The founding percussionist's main requirements for the project, however, is that it's not made by a Hollywood studio, and that the Iowan metal heavyweights take control of pretty much the entire thing. He also shares how he'd like it to be in the form of a mini series, so that each band member's own story has time to be explored.
When asked by NME in an interview over the possibility of a future official Slipknot biopic, the musician - who has directed a number of the band's music videos and three of their documentaries - says: “It wasn’t that long ago that I was very frustrated with this sort of idea, because the business, if you will, was pressuring us for something like that.”
Of wanting creative control over the potential film, he continues, "I could never get anybody to create us, so I’m kind of holding that to the film. I’ve had so many ideas brought to me, and there’s so many people who are frustrated with me about it. They’ve actually told me, 'Maybe it’d be better if you’re not involved.' And I’m just like, 'Yeah, we’ll see how that works for you.'
"Because if I’m not involved, that means I’m not involved" he continues. "That means, 'Good luck with whatever the fuck you’re trying to do, because I’m not going to approve a word of it.' . . . It’s like, 'You never played with us in the band, you don’t know what the fuck you’re talking about! You’re just impressed that some putz director hit a mark in some visual way for theatres to sell popcorn. Get the fuck out of here. This is my life.'"
Elsewhere, the musician goes on to reveal some of his ideas, explaining how he'd want all nine members to have shared airtime, in contrast to the hit biopic Bohemian Rhapsody, which he believes mostly explored the life of Queen's late frontman, Freddie Mercury.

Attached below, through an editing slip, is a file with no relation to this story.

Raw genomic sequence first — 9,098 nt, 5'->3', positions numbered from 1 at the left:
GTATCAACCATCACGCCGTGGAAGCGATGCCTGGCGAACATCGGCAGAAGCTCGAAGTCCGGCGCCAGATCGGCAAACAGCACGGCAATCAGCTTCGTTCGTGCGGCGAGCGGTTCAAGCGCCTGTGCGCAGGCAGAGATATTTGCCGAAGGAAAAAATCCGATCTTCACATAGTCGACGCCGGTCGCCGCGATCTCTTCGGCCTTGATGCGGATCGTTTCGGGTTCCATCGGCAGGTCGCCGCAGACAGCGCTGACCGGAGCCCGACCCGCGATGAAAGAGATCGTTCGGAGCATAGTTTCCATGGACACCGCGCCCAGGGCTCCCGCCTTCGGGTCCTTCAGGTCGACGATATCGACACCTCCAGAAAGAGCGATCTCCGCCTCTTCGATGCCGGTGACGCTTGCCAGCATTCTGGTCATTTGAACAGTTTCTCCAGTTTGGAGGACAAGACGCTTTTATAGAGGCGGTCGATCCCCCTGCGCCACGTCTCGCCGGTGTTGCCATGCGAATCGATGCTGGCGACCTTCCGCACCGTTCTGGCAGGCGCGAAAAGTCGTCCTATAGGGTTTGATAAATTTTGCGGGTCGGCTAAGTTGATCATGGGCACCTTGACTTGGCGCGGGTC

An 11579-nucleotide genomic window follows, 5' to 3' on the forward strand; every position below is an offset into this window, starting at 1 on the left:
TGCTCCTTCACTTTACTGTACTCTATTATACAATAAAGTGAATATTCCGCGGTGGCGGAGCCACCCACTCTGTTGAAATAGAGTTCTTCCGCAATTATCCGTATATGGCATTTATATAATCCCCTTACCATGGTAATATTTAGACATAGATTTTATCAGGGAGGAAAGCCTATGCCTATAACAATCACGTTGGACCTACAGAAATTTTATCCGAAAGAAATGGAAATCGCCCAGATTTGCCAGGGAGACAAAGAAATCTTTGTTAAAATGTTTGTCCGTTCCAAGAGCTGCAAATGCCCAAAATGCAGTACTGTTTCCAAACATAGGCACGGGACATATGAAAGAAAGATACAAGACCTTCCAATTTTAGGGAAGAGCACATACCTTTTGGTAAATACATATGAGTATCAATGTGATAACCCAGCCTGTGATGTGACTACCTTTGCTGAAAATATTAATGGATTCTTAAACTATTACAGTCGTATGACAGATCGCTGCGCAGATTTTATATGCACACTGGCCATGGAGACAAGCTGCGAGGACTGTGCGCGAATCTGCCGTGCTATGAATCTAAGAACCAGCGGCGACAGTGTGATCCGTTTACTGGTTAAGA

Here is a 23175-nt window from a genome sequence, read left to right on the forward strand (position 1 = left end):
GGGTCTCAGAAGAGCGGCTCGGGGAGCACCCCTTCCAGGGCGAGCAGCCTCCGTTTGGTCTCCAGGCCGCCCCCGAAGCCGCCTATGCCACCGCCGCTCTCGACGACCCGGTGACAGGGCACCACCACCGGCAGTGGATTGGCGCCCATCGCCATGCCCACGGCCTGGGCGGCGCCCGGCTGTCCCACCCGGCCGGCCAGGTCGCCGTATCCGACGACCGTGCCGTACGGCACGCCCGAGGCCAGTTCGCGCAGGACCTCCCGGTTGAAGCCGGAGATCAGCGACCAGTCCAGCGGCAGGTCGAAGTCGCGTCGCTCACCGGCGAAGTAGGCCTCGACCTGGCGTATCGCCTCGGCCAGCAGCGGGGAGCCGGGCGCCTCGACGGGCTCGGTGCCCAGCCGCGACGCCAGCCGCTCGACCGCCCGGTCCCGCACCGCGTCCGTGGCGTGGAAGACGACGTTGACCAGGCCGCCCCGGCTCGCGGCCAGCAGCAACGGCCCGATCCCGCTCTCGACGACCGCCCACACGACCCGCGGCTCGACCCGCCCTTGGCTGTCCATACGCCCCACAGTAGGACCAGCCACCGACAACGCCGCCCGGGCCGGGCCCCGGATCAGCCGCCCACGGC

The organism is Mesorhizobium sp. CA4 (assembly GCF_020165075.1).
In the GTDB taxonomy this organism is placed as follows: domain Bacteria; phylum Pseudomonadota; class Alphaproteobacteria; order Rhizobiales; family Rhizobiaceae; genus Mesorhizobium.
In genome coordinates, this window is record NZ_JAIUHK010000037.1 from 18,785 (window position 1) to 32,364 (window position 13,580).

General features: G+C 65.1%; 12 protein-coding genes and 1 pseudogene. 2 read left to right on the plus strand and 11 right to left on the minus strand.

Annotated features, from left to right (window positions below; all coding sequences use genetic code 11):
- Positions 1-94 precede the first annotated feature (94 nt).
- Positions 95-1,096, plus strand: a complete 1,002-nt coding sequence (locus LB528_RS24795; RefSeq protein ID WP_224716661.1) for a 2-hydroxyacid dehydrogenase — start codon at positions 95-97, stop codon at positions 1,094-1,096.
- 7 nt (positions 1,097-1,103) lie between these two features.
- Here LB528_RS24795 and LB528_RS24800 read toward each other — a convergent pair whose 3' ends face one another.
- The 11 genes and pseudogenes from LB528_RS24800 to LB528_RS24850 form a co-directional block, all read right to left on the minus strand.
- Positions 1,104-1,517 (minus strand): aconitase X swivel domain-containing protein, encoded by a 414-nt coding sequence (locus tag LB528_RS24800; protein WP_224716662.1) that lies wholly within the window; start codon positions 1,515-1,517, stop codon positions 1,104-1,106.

"There’s a lot of dudes [in Slipknot] that need to be represented equally – not one is greater than the other, and you can’t explain the band without explaining all of them" he says.
"And then there’s our first manager [Sophia John], who passed away – that story would have to be in there – and then there’s a motley crew of about a dozen other motherfuckers. . . . It’s insane. So we’re gonna do it, but we’re gonna do it our way."
Based on his requirement of wanting all members - both present and former - to get their own moment in the spotlight, Crahan puts forward the idea of a “eight-to-15” episode miniseries, similar to HBO's True Detective. “That way,” he continues, “you can go in the past and see [the late] Paul Gray playing a right-handed guitar when he’s left-handed.”
He also explains how he has “some very insane ideas for how to make it work” as long as he’s helped by “some very creative people.”
“I’m not a writer" he continues. "I can only give you the stories. But if I sat down with some really creative [screenwriters], I would be able to tell them all these ideas and we could come up with something that would make people say, ‘Yes, we’ll give you the money to make that".
Although there's been no official announcement of such a project being given the green light as of yet, we'll be ready and waiting with popcorn set for a major Slipknot series binge sesh.
Slipknot's new album, The End So Far, is out now.